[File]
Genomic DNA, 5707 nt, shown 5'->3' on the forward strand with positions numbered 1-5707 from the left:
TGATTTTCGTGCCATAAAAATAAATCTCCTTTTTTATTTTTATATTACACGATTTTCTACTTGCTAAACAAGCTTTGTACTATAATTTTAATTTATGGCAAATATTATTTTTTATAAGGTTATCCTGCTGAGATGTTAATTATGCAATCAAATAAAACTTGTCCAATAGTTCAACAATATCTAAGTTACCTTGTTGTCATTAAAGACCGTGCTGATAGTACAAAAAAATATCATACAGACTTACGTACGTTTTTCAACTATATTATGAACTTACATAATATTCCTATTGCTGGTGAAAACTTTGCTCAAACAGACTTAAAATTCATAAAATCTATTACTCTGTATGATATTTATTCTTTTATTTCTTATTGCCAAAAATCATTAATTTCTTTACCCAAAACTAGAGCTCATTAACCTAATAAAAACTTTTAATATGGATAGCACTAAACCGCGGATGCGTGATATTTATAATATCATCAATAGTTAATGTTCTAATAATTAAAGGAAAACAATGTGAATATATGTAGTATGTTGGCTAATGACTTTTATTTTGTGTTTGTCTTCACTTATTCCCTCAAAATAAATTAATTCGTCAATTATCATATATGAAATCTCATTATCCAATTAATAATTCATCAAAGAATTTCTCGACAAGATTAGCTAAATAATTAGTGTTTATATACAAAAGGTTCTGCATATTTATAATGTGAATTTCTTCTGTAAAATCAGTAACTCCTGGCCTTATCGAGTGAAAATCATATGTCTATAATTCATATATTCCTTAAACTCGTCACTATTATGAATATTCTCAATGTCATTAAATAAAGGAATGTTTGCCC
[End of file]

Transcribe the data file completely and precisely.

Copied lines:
Genomic DNA, 5707 nt, shown 5'->3' on the forward strand with positions numbered 1-5707 from the left:
TGATTTTCGTGCCATAAAAATAAATCTCCTTTTTTATTTTTATATTACACGATTTTCTACTTGCTAAACAAGCTTTGTACTATAATTTTAATTTATGGCAAATATTATTTTTTATAAGGTTATCCTGCTGAGATGTTAATTATGCAATCAAATAAAACTTGTCCAATAGTTCAACAATATCTAAGTTACCTTGTTGTCATTAAAGACCGTGCTGATAGTACAAAAAAATATCATACAGACTTACGTACGTTTTTCAACTATATTATGAACTTACATAATATTCCTATTGCTGGTGAAAACTTTGCTCAAACAGACTTAAAATTCATAAAATCTATTACTCTGTATGATATTTATTCTTTTATTTCTTATTGCCAAAAATCATTAATTTCTTTACCCAAAACTAGAGCTCATTAACCTAATAAAAACTTTTAATATGGATAGCACTAAACCGCGGATGCGTGATATTTATAATATCATCAATAGTTAATGTTCTAATAATTAAAGGAAAACAATGTGAATATATGTAGTATGTTGGCTAATGACTTTTATTTTGTGTTTGTCTTCACTTATTCCCTCAAAATAAATTAATTCGTCAATTATCATATATGAAATCTCATTATCCAATTAATAATTCATCAAAGAATTTCTCGACAAGATTAGCTAAATAATTAGTGTTTATATACAAAAGGTTCTGCATATTTATAATGTGAATTTCTTCTGTAAAATCAGTAACTCCTGGCCTTATCGAGTGAAAATCATATGTCTATAATTCATATATTCCTTAAACTCGTCACTATTATGAATATTCTCAATGTCATTAAATAAAGGAATGTTTGCCC